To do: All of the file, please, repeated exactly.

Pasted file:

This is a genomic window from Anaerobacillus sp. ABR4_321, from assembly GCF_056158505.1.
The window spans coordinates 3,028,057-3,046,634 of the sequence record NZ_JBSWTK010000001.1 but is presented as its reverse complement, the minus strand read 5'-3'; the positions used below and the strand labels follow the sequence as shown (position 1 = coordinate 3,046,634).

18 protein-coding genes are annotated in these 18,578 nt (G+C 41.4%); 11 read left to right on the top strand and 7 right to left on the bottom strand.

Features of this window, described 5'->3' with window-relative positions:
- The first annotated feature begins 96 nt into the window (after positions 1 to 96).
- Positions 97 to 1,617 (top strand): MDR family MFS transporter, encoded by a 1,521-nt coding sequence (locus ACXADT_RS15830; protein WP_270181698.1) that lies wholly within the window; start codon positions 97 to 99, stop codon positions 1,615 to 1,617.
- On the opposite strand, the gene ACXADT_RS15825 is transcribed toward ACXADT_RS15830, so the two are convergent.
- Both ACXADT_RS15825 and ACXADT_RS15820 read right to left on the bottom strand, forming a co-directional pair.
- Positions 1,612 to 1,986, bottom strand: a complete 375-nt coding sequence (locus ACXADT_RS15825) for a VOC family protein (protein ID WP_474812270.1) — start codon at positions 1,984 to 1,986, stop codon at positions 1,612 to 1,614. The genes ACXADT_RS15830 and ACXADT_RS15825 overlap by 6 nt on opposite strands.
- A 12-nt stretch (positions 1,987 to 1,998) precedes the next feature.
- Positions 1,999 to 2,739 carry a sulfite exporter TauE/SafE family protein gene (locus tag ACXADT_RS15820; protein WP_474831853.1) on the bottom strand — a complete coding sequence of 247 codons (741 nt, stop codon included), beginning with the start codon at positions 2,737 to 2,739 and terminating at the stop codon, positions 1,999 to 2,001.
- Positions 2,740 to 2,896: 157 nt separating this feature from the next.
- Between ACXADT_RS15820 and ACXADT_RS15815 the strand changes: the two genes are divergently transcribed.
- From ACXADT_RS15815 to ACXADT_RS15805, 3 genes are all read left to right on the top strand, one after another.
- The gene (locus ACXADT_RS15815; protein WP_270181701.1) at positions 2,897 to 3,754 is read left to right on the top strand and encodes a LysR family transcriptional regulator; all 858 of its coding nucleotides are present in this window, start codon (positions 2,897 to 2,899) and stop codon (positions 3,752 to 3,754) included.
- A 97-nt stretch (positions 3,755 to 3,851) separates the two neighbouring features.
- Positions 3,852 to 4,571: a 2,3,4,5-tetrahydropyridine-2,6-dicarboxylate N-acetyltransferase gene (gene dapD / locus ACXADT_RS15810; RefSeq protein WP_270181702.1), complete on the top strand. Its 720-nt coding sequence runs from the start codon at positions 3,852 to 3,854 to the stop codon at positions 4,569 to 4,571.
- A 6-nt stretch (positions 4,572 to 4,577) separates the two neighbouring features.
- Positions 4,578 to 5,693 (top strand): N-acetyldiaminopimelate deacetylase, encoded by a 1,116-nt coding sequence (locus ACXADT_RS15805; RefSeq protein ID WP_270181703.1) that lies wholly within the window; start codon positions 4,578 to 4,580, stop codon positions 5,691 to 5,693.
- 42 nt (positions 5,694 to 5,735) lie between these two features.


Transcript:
This is a genomic window from Anaerobacillus sp. ABR4_321, from assembly GCF_056158505.1.
The window spans coordinates 3,028,057-3,046,634 of the sequence record NZ_JBSWTK010000001.1 but is presented as its reverse complement, the minus strand read 5'-3'; the positions used below and the strand labels follow the sequence as shown (position 1 = coordinate 3,046,634).

18 protein-coding genes are annotated in these 18,578 nt (G+C 41.4%); 11 read left to right on the top strand and 7 right to left on the bottom strand.

Features of this window, described 5'->3' with window-relative positions:
- The first annotated feature begins 96 nt into the window (after positions 1 to 96).
- Positions 97 to 1,617 (top strand): MDR family MFS transporter, encoded by a 1,521-nt coding sequence (locus ACXADT_RS15830; protein WP_270181698.1) that lies wholly within the window; start codon positions 97 to 99, stop codon positions 1,615 to 1,617.
- On the opposite strand, the gene ACXADT_RS15825 is transcribed toward ACXADT_RS15830, so the two are convergent.
- Both ACXADT_RS15825 and ACXADT_RS15820 read right to left on the bottom strand, forming a co-directional pair.
- Positions 1,612 to 1,986, bottom strand: a complete 375-nt coding sequence (locus ACXADT_RS15825) for a VOC family protein (protein ID WP_474812270.1) — start codon at positions 1,984 to 1,986, stop codon at positions 1,612 to 1,614. The genes ACXADT_RS15830 and ACXADT_RS15825 overlap by 6 nt on opposite strands.
- A 12-nt stretch (positions 1,987 to 1,998) precedes the next feature.
- Positions 1,999 to 2,739 carry a sulfite exporter TauE/SafE family protein gene (locus tag ACXADT_RS15820; protein WP_474831853.1) on the bottom strand — a complete coding sequence of 247 codons (741 nt, stop codon included), beginning with the start codon at positions 2,737 to 2,739 and terminating at the stop codon, positions 1,999 to 2,001.
- Positions 2,740 to 2,896: 157 nt separating this feature from the next.
- Between ACXADT_RS15820 and ACXADT_RS15815 the strand changes: the two genes are divergently transcribed.
- From ACXADT_RS15815 to ACXADT_RS15805, 3 genes are all read left to right on the top strand, one after another.
- The gene (locus ACXADT_RS15815; protein WP_270181701.1) at positions 2,897 to 3,754 is read left to right on the top strand and encodes a LysR family transcriptional regulator; all 858 of its coding nucleotides are present in this window, start codon (positions 2,897 to 2,899) and stop codon (positions 3,752 to 3,754) included.
- A 97-nt stretch (positions 3,755 to 3,851) separates the two neighbouring features.
- Positions 3,852 to 4,571: a 2,3,4,5-tetrahydropyridine-2,6-dicarboxylate N-acetyltransferase gene (gene dapD / locus ACXADT_RS15810; RefSeq protein WP_270181702.1), complete on the top strand. Its 720-nt coding sequence runs from the start codon at positions 3,852 to 3,854 to the stop codon at positions 4,569 to 4,571.
- A 6-nt stretch (positions 4,572 to 4,577) separates the two neighbouring features.
- Positions 4,578 to 5,693 (top strand): N-acetyldiaminopimelate deacetylase, encoded by a 1,116-nt coding sequence (locus ACXADT_RS15805; RefSeq protein ID WP_270181703.1) that lies wholly within the window; start codon positions 4,578 to 4,580, stop codon positions 5,691 to 5,693.
- 42 nt (positions 5,694 to 5,735) lie between these two features.